In a test carried out in the Cayman Islands with the transgenic mosquito, it was found that 0.5% of the mosquitoes released were female. Although these percentages are low, the total number of transgenic female mosquitoes released or the number of offspring that survive may be high. In Brazil, more than 2,500,000 transgenic adult mosquitoes are produced per week, 0.5% of these mosquitoes will be female: 12,500 female mosquitoes, with the ability to bite, could be released each week. This number will increase in each season.

On the other hand, if the transgenic mosquito succeeds in eliminating or reducing the wild populations of Aedes aegypti, it will leave the niche unoccupied so that another mosquito that is also a vector of Zika and dengue, Aedes albopictus, can occupy it, since competition for the sites of reproduction and food.

Another problem is that the OX513A mosquito survives in the presence of tetracycline. In their presence, mosquitoes can reproduce and persist for several generations. Remember that tetracycline is an antibiotic widely used in the poultry, aquaculture, human and veterinary medicine industries, so there is an additional risk there.

The company has already carried out experiments with these mosquitoes in Panama, in the Cayman Islands, in Malaysia and in the state of Bahia in Brazil. Its results are highly debatable. In a report made on the releases of the OX513A mosquito in Panama, it was evidenced that this is not an area where dengue is an epidemiological problem, because according to the director of the Nuevo Chorrillo Health Center (the place where the release of the transgenic mosquito), the last dengue outbreak had occurred five years earlier, and in 2014 only five cases had been recorded, so it is difficult to ensure that the transgenic mosquito has been a success in the fight against dengue.

In any case, the evaluation carried out by the WHO vector control group, at its meeting in March 2016, concluded that the transgenic mosquito is not ready for commercialization, as it has not been proven that this technique truly reduces the disease (see http://www.who.int/neglected_diseases/news/mosquito_vector_control_response/en/)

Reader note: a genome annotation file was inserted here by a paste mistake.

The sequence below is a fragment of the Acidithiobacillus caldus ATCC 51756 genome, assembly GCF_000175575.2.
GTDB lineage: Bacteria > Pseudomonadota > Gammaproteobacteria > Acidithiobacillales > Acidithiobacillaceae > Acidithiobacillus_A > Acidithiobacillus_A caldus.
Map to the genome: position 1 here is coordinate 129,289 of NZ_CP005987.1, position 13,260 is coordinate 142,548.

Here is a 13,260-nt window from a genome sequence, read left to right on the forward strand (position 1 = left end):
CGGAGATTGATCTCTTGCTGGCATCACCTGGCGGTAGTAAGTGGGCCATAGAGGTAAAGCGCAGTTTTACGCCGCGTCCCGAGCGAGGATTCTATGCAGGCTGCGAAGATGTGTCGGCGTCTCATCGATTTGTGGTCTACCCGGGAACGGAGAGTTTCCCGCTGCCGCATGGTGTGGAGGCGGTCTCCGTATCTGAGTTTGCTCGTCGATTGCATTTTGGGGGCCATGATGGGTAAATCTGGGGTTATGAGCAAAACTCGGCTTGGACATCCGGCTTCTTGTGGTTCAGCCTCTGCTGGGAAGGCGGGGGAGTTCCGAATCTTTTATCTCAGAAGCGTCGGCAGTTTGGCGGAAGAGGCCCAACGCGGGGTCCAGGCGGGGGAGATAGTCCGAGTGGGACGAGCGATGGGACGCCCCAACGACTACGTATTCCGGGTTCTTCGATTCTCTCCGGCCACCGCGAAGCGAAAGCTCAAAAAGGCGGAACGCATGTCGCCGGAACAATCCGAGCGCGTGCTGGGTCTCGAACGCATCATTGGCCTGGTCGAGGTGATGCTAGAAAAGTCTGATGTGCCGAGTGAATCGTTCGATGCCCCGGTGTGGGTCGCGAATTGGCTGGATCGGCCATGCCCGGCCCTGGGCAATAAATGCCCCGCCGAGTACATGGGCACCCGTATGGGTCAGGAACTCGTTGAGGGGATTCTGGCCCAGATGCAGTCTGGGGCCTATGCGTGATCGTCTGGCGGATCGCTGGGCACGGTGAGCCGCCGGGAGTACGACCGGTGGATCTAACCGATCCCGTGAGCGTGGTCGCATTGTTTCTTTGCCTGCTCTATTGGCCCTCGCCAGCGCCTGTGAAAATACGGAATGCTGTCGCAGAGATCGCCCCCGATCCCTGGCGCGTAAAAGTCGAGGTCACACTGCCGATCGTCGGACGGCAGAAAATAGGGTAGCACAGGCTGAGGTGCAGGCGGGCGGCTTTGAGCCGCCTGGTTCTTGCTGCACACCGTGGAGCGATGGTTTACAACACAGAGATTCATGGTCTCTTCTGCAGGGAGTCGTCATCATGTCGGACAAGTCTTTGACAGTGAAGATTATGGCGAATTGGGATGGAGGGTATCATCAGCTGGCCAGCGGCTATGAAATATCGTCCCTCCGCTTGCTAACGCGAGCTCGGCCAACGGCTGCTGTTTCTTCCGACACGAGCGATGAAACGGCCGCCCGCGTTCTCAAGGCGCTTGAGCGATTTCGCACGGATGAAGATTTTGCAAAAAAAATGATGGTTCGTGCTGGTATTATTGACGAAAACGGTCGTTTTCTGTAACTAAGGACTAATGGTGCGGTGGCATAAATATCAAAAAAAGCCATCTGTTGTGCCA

According to expert Julius Lutwama, the chief virologist at the Uganda Virus Research Institute, another problem with disease control strategies based on vector control is that there are 3,500 known species of mosquitoes and most of them it does not bother humans at all: they live on plants and fruit nectar. Only 6% of females suck blood from humans, and of these, only half are carriers of parasites that can cause disease.

Furthermore, strategies based on combating the vector do not address the underlying causes that give rise to these epidemics.

The Brazilian Association of Collective Health Abrasco, when referring to the problem of microcephaly, an epidemic in that country, evaluates that the dengue disease control strategies have failed, since there was an exponential growth of the dengue epidemic (in 2015, the Ministry of Health registered 1 million 649 thousand 008 probable cases of the virus in the country and there was an increase of 82.5% in deaths compared to the previous year).

According to Abrasco scientists, the majority of mothers of children with microcephaly live in the poorest areas where environmental sanitation systems are deficient, there is increasing environmental degradation, an immense presence of solid waste from homes and deficiencies in the drainage of rain water. Their access to water is intermittent, and that is why families have to store it, which not only damages its quality, but is also an ideal niche for the reproduction of the Aedes aegypti mosquito.

Diseases such as Zika, dengue, malaria will increase as the El Niño phenomenon worsens, which is another factor that has influenced the proliferation of these epidemics. As long as the system that prioritizes the generation of capital at the expense of health and nature is maintained, it will be difficult.

GRAIN


Video: Enteric Fever - Past, Present and Future - Dr. S. Balasubramaniam (September 2021).